Blended Learning and Social Sustainability

It is arguable that blended learning as part of HE teaching and learning systems has the potential to promote social sustainability through policies and plans to develop and maintain the availability of quality, inclusive, lifelong education that addresses the United Nations (UN) Sustainable Development Goal SDG 4 to “Ensure inclusive and quality education for all and promote lifelong learning,” which recognizes the importance of quality and equitable education at primary, secondary, and tertiary levels (UN 2015). While the extent to which HE institutions address such goals is subject to much academic discourse, few studies have examined the benefits of blended learning as part of HE teaching and learning systems, with reference to delivering inclusive, quality, and lifelong learning.

The integration of ICTs and rich multimedia in blended learning offers more options for providing inclusive education online by removing spatial-temporal barriers to learning, thereby offering students unprecedented flexibility to learn at a time and place of their choice (Caird and Lane 2015) and wide access to learning opportunities (Adams Becker et al. 2017). Moreover, ICTs and rich multimedia enable the development of innovative pedagogies (Sharples et al. 2015), which are generally supportive of the SDG 4 to ensure quality education at all levels. This is exemplified by innovative pedagogies such as advanced learning analytics supporting individualized and individual-paced learning, crowd learning allowing students to share ideas online, and remote access to laboratories permitting scientific experimentation by students who may not otherwise have access to such facilities (see Sharples et al. 2015). The NMC Horizon Report claims that blended learning approaches support the provision of quality education through improving independent study, self-paced learning, and student creativity (Adams Becker et al. 2017). There are also claims that lifelong learning is supported using a blend of ICT and rich delivery multimedia through HE online learning systems, including the provision of open educational resources (OER) and massive online open courses (MOOCs) (Lane et al. 2014).

Few empirical studies have examined the outcomes of blended learning provision; one longitudinal study in Spain conducted with a large undergraduate student population at the University of Granada examined students’ experiences of blended learning provision and found that it has positive pedagogical impacts on student retention levels and improved exam results (López-Pérez et al. 2011). In a US study, Tseng and Walsh (2016) compared the experiences and perceptions of students on a blended and a traditional face-to-face taught undergraduate course at Jacksonville State University, using a range of instruments to collect in-depth data on their learning motivation, learning outcomes, skills, and achievements. This study found that blended learning provision improved students’ confidence, learning motivation, and satisfaction (Tseng and Walsh 2016), which is attributable to the affordances of blended learning for facilitating individualized, independent, and self-directed student learning. Moreover, Spring et al. (2016) research with leading international academics and researchers specializing in blended learning, confirmed the value of blended learning provision for student engagement, personalized learning, and enhanced learning outcomes. While there is some evidence that blended learning supports quality, inclusive, and lifelong education, more empirical research is needed to develop the evidential base for claims that blended learning improves pedagogical outcomes for students (Halverson et al. 2012) and to clarify the ways different blended learning designs improve learning outcomes (Graham 2012).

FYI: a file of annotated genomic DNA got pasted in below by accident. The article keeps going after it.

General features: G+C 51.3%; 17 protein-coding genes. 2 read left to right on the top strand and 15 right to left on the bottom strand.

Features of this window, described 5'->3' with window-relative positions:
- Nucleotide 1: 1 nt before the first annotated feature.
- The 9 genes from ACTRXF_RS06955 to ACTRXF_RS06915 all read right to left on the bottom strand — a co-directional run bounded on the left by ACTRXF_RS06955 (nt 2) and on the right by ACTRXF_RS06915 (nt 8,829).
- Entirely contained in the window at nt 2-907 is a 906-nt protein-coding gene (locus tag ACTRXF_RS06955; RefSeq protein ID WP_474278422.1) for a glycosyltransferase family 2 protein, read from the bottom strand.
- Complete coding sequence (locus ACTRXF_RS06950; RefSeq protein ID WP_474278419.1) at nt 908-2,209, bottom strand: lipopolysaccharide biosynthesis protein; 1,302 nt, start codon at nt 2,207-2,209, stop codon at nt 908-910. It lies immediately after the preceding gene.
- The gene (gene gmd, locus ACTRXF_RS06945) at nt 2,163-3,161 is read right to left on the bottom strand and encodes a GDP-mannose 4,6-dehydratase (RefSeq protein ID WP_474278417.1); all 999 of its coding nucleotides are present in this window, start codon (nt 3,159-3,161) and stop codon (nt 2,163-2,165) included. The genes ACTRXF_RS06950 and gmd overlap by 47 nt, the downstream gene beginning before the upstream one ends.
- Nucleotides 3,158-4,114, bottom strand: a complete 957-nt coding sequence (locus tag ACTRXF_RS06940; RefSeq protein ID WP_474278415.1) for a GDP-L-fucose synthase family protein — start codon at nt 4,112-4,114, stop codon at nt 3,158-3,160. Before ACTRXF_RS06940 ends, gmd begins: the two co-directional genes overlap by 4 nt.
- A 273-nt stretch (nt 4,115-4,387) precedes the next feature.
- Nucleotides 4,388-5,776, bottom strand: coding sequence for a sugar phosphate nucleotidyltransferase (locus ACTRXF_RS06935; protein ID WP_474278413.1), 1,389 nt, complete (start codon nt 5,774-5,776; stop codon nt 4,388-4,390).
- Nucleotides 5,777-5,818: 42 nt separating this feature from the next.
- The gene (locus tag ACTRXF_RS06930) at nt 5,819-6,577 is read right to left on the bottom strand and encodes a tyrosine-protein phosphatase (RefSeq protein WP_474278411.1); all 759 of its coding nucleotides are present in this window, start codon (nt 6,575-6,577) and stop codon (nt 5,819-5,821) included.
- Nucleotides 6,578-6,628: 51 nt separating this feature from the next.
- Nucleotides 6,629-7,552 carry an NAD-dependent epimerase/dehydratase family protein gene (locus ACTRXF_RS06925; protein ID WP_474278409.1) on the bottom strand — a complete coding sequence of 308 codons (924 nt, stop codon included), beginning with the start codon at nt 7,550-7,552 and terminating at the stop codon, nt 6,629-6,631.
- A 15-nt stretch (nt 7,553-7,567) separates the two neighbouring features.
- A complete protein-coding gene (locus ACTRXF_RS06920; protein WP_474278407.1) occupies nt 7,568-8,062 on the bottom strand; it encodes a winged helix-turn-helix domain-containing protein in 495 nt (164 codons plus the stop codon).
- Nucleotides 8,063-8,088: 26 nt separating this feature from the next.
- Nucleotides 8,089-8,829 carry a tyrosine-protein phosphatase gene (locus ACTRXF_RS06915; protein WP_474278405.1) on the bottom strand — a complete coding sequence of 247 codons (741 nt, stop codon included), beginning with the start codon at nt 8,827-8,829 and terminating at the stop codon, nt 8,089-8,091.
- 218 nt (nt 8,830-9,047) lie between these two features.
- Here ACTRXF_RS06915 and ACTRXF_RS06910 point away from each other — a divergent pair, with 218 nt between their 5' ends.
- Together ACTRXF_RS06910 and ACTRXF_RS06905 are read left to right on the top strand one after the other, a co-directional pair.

It is interesting to note that if, as it has been claimed, HE blended learning systems are becoming the “new normal (Norberg et al. 2011), it will become increasingly appropriate to extend considerations of the role of HE blended learning approaches to the more general contribution of HE to sustainable development. An important United Nations Educational, Scientific and Cultural Organization (UNESCO) sustainability initiative called “Education for Sustainable Development” (also known as Sustainability Education and Education for Sustainability) has focused on greening the curriculum to support the UN SDGs, established at the time of the 2012 Rio + 20 United Nations Conference on Sustainable Development (UNESCO 2014). This includes meeting SDG 4 targets to integrate key sustainability concepts across the curriculum (target 4.7) through the Global Partnership for Sustainable Development framework (UN 2015) as discussed in the “Sustainable Higher Education Systems” entry in this encyclopedia (Caird and Roy 2018). Most recently, MOOCs have been created to deliver online, large-scale, widely accessible “Education for Sustainable Development” curricula to promote pro-environmental behaviors worldwide (UNESCO 2014).

Blended Learning and Economic Sustainability